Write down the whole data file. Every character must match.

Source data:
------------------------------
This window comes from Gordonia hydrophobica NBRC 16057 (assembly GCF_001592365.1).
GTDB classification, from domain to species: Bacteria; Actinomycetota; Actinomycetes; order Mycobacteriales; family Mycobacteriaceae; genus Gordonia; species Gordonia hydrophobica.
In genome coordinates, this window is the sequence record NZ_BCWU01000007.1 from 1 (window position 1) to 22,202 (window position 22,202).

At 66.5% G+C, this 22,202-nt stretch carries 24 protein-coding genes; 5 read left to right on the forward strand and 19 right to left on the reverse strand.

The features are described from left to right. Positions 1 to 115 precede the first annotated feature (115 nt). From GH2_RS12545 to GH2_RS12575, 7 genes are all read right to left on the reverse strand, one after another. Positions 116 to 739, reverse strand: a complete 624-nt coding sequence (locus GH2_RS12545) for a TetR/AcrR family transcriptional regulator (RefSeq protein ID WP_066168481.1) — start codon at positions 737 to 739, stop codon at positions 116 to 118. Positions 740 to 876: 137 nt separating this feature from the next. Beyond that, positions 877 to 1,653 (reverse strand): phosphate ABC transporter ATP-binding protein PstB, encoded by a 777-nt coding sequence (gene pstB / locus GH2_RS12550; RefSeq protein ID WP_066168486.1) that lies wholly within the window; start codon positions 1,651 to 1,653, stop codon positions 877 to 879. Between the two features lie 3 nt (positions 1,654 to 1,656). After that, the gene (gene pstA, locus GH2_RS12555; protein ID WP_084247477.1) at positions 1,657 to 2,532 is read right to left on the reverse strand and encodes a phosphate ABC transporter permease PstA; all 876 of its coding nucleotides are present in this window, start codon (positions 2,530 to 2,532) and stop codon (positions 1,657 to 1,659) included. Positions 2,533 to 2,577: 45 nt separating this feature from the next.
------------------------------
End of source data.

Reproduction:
This window comes from Gordonia hydrophobica NBRC 16057 (assembly GCF_001592365.1).
GTDB classification, from domain to species: Bacteria; Actinomycetota; Actinomycetes; order Mycobacteriales; family Mycobacteriaceae; genus Gordonia; species Gordonia hydrophobica.
In genome coordinates, this window is the sequence record NZ_BCWU01000007.1 from 1 (window position 1) to 22,202 (window position 22,202).

At 66.5% G+C, this 22,202-nt stretch carries 24 protein-coding genes; 5 read left to right on the forward strand and 19 right to left on the reverse strand.

The features are described from left to right. Positions 1 to 115 precede the first annotated feature (115 nt). From GH2_RS12545 to GH2_RS12575, 7 genes are all read right to left on the reverse strand, one after another. Positions 116 to 739, reverse strand: a complete 624-nt coding sequence (locus GH2_RS12545) for a TetR/AcrR family transcriptional regulator (RefSeq protein ID WP_066168481.1) — start codon at positions 737 to 739, stop codon at positions 116 to 118. Positions 740 to 876: 137 nt separating this feature from the next. Beyond that, positions 877 to 1,653 (reverse strand): phosphate ABC transporter ATP-binding protein PstB, encoded by a 777-nt coding sequence (gene pstB / locus GH2_RS12550; RefSeq protein ID WP_066168486.1) that lies wholly within the window; start codon positions 1,651 to 1,653, stop codon positions 877 to 879. Between the two features lie 3 nt (positions 1,654 to 1,656). After that, the gene (gene pstA, locus GH2_RS12555; protein ID WP_084247477.1) at positions 1,657 to 2,532 is read right to left on the reverse strand and encodes a phosphate ABC transporter permease PstA; all 876 of its coding nucleotides are present in this window, start codon (positions 2,530 to 2,532) and stop codon (positions 1,657 to 1,659) included. Positions 2,533 to 2,577: 45 nt separating this feature from the next.